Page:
Greenfield, E. A., Oberlink, M., Scharlach, A. E., Neal, M. B., & Stafford, P. B. (2015). Age-friendly community initiatives: Conceptual issues and key questions. The Gerontologist, 55(2), 191-198. https://watermark.silverchair.com/gnv005.pdf?token=AQECAHi208BE49Ooan9kkhW_Ercy7Dm3ZL_9Cf3qfKAc485ysgAAAj4wggI6BgkqhkiG9w0BBwagggIrMIICJwIBADCCAiAGCSqGSIb3DQEHATAeBglghkgBZQMEAS4wEQQMTkm5IIgXSQXqS3VgAgEQgIIB8SOHtDjXoj00B8ZavY67lBTnB9qUdcUMVSwOKsSpnqqWdLtXr30CBzoDRUcw4xynVoysgT4uJFfU2W9aF1GrSXNTqaZwI04KQV3qD2EzeJUtG8di3cMEyqENgj86GV2NSEw6s1y1T8MHGDDaaI2hx-vPBv1vu9ayfbJcSxibB2gbx5Xde8PU6CUdltNGrsTuO4w78uXGl5eUZhBbAzawaAGuh9rnxi8LkXjyLzuPFOr-MSEce7n8OzmC36PMVh8voHbwupJ7b0zHUUEMG0QwOqVTqKXRFvdafgNsYmWkG48NS_0rTeKnBSKD4wfnVCQvlngC4Jhpnk3psnok1Vaepju4qf76JjM_mA6jILhvfHdvHwVMVVwqfSzploXhl7ohnaDPAtB9apt2EdHuI51-U8PNOAPf-Yr8exkdOEq8BKmwUmwqyYYFydxtPWdZ9ZtF9UH1bFEEF7TETqVY1E9wMg1NU-RJhYOXq5YSDvwFByWjCzDZ78i7rT73PpFW-B43ZPcKzJWwBNBc3icr_fKGeOfwH_P84y2ureEK3KItFofayScIH1pMw4kCGmNzLglwsxfEDWaCoiTh9KsO8D86ZdZZFdkUxYtGey7nMtrsgzPbEUlXQN_jfLZ3Kobmm4Y5InJPdrAkp5E52X7xotSLbFWB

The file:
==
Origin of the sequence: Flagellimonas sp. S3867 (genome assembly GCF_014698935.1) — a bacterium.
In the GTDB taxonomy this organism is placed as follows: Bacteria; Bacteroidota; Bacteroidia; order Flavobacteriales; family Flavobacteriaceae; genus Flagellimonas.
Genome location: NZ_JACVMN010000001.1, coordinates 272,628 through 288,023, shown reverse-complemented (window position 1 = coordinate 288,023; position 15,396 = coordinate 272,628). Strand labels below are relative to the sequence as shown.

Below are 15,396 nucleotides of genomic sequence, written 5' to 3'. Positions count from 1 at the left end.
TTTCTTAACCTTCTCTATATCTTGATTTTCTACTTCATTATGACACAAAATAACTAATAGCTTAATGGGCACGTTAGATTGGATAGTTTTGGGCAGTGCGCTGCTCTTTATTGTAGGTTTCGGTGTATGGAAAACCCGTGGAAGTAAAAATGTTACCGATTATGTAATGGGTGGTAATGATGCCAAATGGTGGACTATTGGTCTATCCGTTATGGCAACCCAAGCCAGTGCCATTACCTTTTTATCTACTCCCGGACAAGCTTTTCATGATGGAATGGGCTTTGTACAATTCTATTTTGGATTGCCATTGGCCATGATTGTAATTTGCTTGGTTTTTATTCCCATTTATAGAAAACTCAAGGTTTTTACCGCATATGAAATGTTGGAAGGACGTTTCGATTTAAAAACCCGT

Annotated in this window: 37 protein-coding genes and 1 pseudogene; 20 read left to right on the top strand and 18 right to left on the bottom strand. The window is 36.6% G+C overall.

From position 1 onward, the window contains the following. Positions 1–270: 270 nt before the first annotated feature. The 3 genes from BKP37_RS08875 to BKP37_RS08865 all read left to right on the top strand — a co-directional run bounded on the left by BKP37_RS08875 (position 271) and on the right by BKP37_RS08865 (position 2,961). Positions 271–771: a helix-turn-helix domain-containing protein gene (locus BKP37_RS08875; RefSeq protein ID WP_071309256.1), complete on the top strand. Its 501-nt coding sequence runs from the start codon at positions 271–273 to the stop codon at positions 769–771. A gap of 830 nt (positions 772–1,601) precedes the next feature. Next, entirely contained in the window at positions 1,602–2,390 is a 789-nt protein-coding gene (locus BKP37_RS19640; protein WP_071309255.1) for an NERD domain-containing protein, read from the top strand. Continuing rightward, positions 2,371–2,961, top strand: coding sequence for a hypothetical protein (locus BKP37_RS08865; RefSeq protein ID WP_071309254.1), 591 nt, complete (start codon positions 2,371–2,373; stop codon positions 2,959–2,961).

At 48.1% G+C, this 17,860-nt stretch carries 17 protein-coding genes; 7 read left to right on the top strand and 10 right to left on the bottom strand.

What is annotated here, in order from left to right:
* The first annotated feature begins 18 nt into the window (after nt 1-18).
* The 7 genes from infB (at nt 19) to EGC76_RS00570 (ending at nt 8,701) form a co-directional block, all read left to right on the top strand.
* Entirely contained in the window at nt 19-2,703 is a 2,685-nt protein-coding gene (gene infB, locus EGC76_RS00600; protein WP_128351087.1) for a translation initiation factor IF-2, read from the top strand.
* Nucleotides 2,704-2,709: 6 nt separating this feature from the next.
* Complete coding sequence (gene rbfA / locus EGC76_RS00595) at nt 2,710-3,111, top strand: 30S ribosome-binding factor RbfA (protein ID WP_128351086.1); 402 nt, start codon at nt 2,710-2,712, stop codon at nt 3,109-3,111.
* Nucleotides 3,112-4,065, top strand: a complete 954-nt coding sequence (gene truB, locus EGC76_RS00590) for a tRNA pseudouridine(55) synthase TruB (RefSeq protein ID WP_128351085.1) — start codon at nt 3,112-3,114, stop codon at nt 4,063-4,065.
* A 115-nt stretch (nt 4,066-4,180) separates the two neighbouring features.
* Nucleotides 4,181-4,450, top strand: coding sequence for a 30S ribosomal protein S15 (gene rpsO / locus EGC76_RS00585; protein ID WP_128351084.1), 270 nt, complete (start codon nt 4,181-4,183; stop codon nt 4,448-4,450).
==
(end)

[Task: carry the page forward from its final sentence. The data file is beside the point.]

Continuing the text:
Iecovich, E. (2014). Aging in place: From theory to practice. Anthropological notebooks, 20(1), 21-33.https://www.drustvo-antropologov.si/AN/PDF/2014_1/Anthropological_Notebooks_XX_1_Iecovich.pdf
Kowal, P., Towers, A., & Byles, J. (2014). Ageing across the Tasman Sea: the demographics and health of older adults in Australia and New Zealand. Australian and New Zealand journal of public health, 38(4), 377-383.https://www.icsspe.org/system/files/Steels%20-%20Key%20characteristics%20of%20age-friendly%20cities%20and%20communities%20A%20review.pdf
McLachlan.E.,(2018). New Zealand life expectancy [Online], Retrieved from https://www.canstar.co.nz/life-insurance/new-zealand-life-expectancy/ 
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Sardar, P., Chatterjee, S., Chaudhari, S., & Lip, G. Y. (2014). New oral anticoagulants in elderly adults: evidence from a meta?Analysis of randomized trials. Journal of the American Geriatrics Society, 62(5), 857-864.https://pdfs.semanticscholar.org/fe27/04e0bfa84871eee48c7cd2ebc479543b5db8.pdf
Steels, S. (2015). Key characteristics of age-friendly cities and communities: A review. Cities, 47, 45-52. https://www.icsspe.org/system/files/Steels%20-%20Key%20characteristics%20of%20age-friendly%20cities%20and%20communities%20A%20review.pdf
WHO.,(2018). Towards an age-friendly world[Online], Retrieved from https://www.who.int/ageing/age-friendly-world/en/